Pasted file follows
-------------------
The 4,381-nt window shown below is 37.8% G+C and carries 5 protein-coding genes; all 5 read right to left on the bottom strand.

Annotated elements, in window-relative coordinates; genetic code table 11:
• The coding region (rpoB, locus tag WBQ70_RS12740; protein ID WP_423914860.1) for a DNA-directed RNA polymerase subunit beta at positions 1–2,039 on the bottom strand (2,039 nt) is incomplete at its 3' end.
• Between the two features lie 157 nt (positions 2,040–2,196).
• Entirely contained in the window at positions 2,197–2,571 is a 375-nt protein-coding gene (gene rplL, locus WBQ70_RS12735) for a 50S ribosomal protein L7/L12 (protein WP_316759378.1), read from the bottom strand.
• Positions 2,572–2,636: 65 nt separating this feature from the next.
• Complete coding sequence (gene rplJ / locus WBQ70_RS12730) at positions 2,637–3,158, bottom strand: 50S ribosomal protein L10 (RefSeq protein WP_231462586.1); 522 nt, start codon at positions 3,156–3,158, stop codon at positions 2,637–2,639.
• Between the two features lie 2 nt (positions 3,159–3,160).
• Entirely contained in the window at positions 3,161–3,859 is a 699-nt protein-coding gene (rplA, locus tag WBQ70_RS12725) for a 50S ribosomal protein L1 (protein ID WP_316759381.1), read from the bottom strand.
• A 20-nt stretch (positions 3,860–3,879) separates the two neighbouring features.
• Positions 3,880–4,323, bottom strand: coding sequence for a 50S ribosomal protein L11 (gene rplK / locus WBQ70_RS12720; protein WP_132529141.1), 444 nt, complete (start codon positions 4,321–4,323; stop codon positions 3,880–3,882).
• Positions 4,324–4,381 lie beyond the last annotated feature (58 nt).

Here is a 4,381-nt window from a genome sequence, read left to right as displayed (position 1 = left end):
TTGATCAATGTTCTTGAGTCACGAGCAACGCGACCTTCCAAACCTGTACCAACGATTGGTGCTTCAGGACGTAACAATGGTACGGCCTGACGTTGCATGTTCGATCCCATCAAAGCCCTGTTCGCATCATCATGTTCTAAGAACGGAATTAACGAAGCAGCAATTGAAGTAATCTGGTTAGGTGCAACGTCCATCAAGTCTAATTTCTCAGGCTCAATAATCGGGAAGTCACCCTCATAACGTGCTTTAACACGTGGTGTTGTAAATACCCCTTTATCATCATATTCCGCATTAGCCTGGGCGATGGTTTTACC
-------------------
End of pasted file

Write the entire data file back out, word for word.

The 4,381-nt window shown below is 37.8% G+C and carries 5 protein-coding genes; all 5 read right to left on the bottom strand.

Annotated elements, in window-relative coordinates; genetic code table 11:
• The coding region (rpoB, locus tag WBQ70_RS12740; protein ID WP_423914860.1) for a DNA-directed RNA polymerase subunit beta at positions 1–2,039 on the bottom strand (2,039 nt) is incomplete at its 3' end.
• Between the two features lie 157 nt (positions 2,040–2,196).
• Entirely contained in the window at positions 2,197–2,571 is a 375-nt protein-coding gene (gene rplL, locus WBQ70_RS12735) for a 50S ribosomal protein L7/L12 (protein WP_316759378.1), read from the bottom strand.
• Positions 2,572–2,636: 65 nt separating this feature from the next.
• Complete coding sequence (gene rplJ / locus WBQ70_RS12730) at positions 2,637–3,158, bottom strand: 50S ribosomal protein L10 (RefSeq protein WP_231462586.1); 522 nt, start codon at positions 3,156–3,158, stop codon at positions 2,637–2,639.
• Between the two features lie 2 nt (positions 3,159–3,160).
• Entirely contained in the window at positions 3,161–3,859 is a 699-nt protein-coding gene (rplA, locus tag WBQ70_RS12725) for a 50S ribosomal protein L1 (protein ID WP_316759381.1), read from the bottom strand.
• A 20-nt stretch (positions 3,860–3,879) separates the two neighbouring features.
• Positions 3,880–4,323, bottom strand: coding sequence for a 50S ribosomal protein L11 (gene rplK / locus WBQ70_RS12720; protein WP_132529141.1), 444 nt, complete (start codon positions 4,321–4,323; stop codon positions 3,880–3,882).
• Positions 4,324–4,381 lie beyond the last annotated feature (58 nt).

Here is a 4,381-nt window from a genome sequence, read left to right as displayed (position 1 = left end):
TTGATCAATGTTCTTGAGTCACGAGCAACGCGACCTTCCAAACCTGTACCAACGATTGGTGCTTCAGGACGTAACAATGGTACGGCCTGACGTTGCATGTTCGATCCCATCAAAGCCCTGTTCGCATCATCATGTTCTAAGAACGGAATTAACGAAGCAGCAATTGAAGTAATCTGGTTAGGTGCAACGTCCATCAAGTCTAATTTCTCAGGCTCAATAATCGGGAAGTCACCCTCATAACGTGCTTTAACACGTGGTGTTGTAAATACCCCTTTATCATCATATTCCGCATTAGCCTGGGCGATGGTTTTACC